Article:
Anytime the president answers a question about marijuana and federal marijuana policy, as he did in a recent interview with ABC’s Barbara Walters that airs tonight, it makes sense to parse his words. Four things stand out in ABC’s press release about the president’s comments. The first is that he responded in a serious and substantive tone, which contrasted with the jokingly dismissive ways in which he answered questions about marijuana legalization just a few years ago. The second was his comment — highlighted by ABC in its news release — that recreational users of marijuana in states that have legalized the substance should not be a “top priority” of federal law enforcement officials prosecuting the war on drugs. The third was when Obama told Walters he does not — “at this point” — support widespread legalization of marijuana. The fourth, and most substantive, comment was the following: “This is a tough problem, because Congress has not yet changed the law,” Obama said.
How many people do you know who regularly use a prescription medication? If your social group is like most Americans’, the answer is most. Sixty-five percent of the country takes a prescription drug these days. In 2005 alone, we spent $250 billion on them.
Doug Fine, author of “Too High To Fail: Cannabis and the New Green Economic Revolution,” spoke to the potential financial boon to cannabis farmers in a multi-billion dollar industry on the wholesale level. “We’re talking about America’s biggest crop,” Fine said Saturday. “And so we’re looking at a $40 billion industry when the sheer nonsense of the drug war ends, which hopefully will be pretty soon.”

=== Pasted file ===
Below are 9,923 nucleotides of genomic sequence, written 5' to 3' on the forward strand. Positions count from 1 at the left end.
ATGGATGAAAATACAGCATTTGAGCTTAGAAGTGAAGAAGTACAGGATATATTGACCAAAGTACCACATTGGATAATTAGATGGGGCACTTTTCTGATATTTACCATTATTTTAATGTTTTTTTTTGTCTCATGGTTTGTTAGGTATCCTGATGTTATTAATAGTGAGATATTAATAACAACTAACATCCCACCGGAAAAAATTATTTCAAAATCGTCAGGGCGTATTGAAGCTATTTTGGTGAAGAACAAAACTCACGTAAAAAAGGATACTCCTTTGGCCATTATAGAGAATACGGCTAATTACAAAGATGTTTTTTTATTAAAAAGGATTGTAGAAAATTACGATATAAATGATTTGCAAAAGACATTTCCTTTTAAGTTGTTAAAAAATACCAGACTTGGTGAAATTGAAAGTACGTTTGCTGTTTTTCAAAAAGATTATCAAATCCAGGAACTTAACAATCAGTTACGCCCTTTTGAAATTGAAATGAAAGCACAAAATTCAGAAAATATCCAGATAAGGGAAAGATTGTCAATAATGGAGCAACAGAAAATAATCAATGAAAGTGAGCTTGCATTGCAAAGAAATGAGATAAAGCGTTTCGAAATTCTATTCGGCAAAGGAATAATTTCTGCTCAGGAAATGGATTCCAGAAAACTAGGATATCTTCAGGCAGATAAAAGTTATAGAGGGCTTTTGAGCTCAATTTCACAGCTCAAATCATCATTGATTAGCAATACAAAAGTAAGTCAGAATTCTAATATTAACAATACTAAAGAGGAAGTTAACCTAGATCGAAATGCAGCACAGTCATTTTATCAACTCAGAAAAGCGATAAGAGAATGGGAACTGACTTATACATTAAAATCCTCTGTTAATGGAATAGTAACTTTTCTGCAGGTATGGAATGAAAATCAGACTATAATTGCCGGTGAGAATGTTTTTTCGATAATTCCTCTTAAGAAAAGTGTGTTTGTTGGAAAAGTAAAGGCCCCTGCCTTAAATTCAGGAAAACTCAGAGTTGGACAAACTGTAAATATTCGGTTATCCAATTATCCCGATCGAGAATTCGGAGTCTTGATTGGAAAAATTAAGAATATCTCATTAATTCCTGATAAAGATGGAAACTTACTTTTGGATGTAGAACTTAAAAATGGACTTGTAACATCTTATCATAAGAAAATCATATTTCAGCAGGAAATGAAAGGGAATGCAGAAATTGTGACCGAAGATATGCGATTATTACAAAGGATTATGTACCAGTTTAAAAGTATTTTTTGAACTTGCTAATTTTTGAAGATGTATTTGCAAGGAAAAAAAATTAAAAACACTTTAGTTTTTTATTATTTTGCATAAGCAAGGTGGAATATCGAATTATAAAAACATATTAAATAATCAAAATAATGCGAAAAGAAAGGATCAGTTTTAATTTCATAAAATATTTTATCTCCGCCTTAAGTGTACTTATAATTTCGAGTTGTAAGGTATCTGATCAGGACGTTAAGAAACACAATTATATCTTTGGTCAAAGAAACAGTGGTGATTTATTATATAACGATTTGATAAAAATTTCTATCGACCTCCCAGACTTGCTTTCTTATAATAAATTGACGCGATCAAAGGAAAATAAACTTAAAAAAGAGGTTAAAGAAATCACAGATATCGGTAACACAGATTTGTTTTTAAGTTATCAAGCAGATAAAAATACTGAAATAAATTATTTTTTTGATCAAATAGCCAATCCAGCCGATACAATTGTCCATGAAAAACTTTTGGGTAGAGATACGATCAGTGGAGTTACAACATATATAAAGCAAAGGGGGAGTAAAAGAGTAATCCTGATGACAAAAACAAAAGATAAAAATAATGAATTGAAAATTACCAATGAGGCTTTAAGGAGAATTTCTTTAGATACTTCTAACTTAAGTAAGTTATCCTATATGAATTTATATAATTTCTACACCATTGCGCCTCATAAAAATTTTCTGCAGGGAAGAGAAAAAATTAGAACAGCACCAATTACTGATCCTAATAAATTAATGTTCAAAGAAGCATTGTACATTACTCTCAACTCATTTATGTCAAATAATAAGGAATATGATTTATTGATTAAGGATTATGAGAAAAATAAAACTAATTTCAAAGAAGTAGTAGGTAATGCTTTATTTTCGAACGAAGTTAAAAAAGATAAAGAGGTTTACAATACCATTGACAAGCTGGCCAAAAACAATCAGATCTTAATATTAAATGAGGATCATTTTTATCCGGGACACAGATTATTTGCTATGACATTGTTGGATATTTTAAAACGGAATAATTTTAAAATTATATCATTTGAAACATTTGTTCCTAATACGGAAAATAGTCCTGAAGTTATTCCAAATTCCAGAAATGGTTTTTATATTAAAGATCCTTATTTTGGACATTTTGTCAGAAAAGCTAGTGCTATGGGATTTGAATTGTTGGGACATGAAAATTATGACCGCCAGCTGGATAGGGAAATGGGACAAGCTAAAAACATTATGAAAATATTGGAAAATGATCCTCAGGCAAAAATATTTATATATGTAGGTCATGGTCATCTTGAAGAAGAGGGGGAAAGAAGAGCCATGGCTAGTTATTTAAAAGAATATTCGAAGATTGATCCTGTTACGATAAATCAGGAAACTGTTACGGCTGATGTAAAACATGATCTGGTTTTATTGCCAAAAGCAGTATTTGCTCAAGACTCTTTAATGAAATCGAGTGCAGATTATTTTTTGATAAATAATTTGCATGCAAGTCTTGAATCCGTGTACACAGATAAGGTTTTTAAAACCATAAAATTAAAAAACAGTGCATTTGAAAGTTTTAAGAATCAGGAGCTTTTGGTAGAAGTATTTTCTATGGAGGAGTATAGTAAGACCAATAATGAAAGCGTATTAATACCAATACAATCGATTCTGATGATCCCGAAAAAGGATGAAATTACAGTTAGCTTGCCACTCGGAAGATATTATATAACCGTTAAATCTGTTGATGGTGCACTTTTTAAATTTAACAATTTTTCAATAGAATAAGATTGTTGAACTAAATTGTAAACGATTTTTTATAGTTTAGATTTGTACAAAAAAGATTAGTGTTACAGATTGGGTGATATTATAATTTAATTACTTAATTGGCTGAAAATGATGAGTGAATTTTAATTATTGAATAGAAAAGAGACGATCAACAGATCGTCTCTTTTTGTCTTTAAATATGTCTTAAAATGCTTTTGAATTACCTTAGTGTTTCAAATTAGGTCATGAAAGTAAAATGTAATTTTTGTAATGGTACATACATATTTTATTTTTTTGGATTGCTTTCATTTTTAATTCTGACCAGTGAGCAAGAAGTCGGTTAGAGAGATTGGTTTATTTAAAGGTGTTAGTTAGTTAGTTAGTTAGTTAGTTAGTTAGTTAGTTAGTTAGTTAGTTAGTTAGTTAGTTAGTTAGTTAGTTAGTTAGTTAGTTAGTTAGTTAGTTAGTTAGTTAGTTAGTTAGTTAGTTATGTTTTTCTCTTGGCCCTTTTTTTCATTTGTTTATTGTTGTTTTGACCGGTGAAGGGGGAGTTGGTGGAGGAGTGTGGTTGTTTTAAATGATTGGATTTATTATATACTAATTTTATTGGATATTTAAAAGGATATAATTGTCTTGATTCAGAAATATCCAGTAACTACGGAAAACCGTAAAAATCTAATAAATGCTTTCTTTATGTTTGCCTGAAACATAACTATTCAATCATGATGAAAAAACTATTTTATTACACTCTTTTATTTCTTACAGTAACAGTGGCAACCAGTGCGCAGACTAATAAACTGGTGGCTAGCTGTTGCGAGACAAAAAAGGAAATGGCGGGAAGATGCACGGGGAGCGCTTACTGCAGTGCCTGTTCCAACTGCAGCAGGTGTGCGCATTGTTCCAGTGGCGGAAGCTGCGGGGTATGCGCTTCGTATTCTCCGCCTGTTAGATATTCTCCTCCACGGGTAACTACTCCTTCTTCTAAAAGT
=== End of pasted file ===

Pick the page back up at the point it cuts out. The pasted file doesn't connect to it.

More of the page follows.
Canada’s Conservative government will soon stop producing and distributing medical marijuana, leaving it up to the private sector in a policy change that angered critics on Monday [17 Dec].
So the drugs don’t work? Tolkien appeared to think they do. As Rosamund Urwin noted in yesterday’s Evening Standard, in the film of the Hobbit the anti-drugs viewpoint is held by the wizard Saruman. At one point, he says of Radagast that “mushrooms have addled his brain”. As those familiar with The Lord Of The Rings will recall, Saruman later becomes the epitome of evil, while the liberal, mushroom-nibbling Radagast is a great hero. And then, of course, there’s Gandalf, merrily puffing on his “pipeweed” throughout.
Nick Clegg has broken ranks with the prime minister on drugs reform, just five days after his coalition partner ruled out a royal commission on decriminalisation. In a clear split at the top of the government, Clegg backed a home affairs committee report which called for a fundamental rethink of Britain’s approach to the war on drugs. “It’s time we told the truth,” Clegg told the Sun newspaper. “We are losing the war on drugs on an industrial scale.